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Forty years of natural hazards turning into food insecurity disasters in eastern Africa

Actions to enhance climate-related disaster risk reduction in food security and agriculture

For over 40 years, natural hazards (mainly droughts, floods and landslides) have affected millions of people in the eastern Africa sub-region. The impact of these hazards have been high, continue to rise in frequency and are mostly felt in the agriculture and food sectors. In some other countries of the World with comparable exposure to weather and climate variability, livelihoods impacts are much lower and do not necessarily result in resurgent food insecurity disasters. The major impediments in the subregion lie in the high vulnerabilities and low coping capacities of the eastern African populations, mostly sustaining their livelihoods through rainfed agriculture. This brief examines underlying reasons why a sub-region that benefits from a substantial share in humanitarian assistance for food security is still striving to reduce hunger and poverty caused by recurrent natural hazards. Action and policy recommendations to change this situation are provided.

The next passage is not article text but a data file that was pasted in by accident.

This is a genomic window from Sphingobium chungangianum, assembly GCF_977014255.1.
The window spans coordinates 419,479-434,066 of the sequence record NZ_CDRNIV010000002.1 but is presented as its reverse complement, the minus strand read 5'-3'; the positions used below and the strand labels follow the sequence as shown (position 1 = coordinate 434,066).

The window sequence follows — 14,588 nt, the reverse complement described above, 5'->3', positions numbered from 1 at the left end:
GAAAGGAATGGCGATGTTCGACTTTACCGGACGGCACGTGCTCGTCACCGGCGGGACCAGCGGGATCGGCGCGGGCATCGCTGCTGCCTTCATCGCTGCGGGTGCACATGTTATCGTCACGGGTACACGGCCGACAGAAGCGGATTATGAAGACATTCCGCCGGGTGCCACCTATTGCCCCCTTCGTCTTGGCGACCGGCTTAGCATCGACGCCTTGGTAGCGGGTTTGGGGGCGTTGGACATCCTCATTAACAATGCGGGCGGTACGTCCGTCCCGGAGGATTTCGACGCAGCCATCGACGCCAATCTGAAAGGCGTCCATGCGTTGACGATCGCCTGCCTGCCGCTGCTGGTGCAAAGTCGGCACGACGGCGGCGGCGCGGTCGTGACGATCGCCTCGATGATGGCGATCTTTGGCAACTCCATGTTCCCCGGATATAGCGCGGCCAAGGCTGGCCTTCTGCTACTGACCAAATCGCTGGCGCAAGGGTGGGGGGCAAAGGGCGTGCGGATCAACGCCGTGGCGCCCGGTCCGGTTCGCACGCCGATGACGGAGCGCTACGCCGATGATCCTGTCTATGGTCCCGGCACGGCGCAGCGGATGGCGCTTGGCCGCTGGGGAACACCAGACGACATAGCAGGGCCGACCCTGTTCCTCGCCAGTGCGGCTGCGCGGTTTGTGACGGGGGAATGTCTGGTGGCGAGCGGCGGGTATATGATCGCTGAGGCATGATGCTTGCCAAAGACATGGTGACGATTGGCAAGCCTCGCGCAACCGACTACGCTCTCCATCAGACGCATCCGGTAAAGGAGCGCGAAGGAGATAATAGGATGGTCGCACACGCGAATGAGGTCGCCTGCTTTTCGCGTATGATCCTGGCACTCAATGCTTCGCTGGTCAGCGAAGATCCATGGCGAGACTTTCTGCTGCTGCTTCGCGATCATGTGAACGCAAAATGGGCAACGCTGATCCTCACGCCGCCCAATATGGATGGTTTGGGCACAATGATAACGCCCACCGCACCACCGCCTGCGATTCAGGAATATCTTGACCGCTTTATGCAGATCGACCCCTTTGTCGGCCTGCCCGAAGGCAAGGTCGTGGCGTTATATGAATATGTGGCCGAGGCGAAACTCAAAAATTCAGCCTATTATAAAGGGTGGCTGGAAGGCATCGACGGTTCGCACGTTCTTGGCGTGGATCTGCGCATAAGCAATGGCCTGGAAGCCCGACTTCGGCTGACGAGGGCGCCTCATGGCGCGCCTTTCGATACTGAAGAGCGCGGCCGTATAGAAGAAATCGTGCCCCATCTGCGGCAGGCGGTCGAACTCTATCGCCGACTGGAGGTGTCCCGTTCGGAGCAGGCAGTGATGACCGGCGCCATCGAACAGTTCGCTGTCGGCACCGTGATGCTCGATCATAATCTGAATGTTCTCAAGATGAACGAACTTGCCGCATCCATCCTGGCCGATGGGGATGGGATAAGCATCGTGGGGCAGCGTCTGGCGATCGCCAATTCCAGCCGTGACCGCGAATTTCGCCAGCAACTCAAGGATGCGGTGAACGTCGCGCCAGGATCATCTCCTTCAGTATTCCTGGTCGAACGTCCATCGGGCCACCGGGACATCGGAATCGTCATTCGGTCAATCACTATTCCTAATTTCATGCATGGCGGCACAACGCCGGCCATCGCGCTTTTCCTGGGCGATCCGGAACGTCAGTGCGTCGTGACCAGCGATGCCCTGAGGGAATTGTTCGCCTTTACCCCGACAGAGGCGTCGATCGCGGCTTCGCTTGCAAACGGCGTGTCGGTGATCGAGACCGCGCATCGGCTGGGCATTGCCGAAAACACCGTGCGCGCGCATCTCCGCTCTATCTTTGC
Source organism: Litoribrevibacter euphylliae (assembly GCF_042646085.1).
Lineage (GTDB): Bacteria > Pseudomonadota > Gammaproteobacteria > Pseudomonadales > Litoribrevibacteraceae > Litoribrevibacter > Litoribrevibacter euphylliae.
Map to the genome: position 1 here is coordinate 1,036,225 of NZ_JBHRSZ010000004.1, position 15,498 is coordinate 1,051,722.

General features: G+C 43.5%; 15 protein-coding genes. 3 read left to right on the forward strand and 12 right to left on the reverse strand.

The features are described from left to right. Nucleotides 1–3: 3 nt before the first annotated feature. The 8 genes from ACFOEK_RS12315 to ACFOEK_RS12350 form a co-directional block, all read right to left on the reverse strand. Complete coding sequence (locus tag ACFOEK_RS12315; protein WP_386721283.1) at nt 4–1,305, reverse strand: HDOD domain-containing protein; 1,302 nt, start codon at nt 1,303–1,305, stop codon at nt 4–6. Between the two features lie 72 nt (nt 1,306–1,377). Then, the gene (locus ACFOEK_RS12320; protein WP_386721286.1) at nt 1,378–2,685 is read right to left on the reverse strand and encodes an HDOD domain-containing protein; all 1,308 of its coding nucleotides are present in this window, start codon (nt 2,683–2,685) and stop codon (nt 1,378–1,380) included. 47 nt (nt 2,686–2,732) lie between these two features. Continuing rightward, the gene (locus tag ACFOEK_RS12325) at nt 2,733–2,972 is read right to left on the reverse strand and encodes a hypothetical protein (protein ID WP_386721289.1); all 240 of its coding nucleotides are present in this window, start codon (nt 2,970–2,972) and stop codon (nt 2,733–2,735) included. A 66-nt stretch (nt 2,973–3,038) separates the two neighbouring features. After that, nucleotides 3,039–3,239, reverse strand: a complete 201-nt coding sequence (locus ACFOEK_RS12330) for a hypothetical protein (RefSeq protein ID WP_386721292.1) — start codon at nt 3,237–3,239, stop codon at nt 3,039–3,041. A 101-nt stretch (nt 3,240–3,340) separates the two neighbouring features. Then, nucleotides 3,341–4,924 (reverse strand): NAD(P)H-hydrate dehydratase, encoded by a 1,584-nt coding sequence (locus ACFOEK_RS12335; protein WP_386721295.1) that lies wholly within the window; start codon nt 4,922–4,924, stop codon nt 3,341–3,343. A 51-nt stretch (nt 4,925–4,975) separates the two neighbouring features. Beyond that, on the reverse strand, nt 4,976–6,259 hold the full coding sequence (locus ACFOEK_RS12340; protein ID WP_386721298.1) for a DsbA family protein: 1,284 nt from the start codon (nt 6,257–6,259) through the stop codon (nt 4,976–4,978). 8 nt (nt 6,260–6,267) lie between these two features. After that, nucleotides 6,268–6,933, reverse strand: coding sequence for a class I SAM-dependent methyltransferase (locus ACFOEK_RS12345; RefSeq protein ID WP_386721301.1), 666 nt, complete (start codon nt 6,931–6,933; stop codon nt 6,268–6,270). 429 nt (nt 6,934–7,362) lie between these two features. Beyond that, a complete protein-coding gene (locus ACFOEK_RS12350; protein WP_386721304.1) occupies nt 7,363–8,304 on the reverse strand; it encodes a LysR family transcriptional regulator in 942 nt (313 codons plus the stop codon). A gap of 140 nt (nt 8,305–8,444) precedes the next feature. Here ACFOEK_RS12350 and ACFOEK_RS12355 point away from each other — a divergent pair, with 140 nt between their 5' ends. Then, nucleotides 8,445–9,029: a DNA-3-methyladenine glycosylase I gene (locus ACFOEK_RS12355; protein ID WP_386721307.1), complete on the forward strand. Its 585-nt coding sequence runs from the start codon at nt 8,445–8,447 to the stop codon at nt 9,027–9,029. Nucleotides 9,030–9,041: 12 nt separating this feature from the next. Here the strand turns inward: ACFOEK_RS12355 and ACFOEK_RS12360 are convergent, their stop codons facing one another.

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Organization: Food and Agriculture Organization of the United Nations (FAO)
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Year: 2017
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Country/ies: Burundi, Djibouti, Ethiopia, Kenya, Rwanda, South Sudan, Uganda
Geographical coverage: Africa
Type: Policy brief/paper
Full text available at: http://www.fao.org/3/a-i6921e.pdf
Content language: English
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